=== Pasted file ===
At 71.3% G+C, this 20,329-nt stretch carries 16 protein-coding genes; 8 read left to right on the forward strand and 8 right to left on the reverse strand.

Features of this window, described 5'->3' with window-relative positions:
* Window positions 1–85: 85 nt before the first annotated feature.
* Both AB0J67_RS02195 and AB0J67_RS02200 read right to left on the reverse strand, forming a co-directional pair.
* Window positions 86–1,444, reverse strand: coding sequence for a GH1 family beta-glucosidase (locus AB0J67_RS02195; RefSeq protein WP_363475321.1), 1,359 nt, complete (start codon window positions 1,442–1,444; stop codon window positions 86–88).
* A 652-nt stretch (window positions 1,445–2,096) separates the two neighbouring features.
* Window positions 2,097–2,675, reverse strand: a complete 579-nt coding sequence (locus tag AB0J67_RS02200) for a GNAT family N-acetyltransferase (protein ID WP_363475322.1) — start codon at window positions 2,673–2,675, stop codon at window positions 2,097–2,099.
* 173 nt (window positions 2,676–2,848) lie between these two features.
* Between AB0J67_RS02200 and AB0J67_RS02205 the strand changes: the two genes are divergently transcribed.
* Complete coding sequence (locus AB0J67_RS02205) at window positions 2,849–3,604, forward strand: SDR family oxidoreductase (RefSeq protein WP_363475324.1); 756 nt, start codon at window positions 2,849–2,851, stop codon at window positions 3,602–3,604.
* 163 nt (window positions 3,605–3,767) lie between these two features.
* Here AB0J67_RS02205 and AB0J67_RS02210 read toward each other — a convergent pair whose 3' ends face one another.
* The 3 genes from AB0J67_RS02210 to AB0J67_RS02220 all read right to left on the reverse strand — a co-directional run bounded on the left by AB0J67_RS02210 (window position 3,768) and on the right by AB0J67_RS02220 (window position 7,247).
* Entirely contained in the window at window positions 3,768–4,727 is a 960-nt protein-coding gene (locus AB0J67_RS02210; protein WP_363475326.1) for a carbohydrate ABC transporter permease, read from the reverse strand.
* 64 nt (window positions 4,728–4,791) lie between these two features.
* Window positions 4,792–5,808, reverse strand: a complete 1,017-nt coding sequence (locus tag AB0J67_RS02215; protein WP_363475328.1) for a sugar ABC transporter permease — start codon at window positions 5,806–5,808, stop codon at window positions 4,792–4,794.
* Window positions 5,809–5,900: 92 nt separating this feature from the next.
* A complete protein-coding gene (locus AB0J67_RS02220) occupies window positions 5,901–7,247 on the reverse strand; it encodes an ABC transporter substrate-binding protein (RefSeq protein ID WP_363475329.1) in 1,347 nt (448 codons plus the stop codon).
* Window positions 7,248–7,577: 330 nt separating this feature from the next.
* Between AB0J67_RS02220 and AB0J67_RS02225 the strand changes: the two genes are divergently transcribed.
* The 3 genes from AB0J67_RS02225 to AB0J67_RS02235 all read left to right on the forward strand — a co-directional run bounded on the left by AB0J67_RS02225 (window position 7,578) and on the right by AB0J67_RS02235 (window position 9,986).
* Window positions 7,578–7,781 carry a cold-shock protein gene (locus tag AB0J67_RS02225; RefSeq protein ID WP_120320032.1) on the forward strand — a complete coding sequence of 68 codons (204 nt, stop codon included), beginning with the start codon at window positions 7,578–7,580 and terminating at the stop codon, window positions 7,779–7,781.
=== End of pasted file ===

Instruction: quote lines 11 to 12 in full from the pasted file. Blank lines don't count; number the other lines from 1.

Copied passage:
* 163 nt (window positions 3,605–3,767) lie between these two features.
* Here AB0J67_RS02205 and AB0J67_RS02210 read toward each other — a convergent pair whose 3' ends face one another.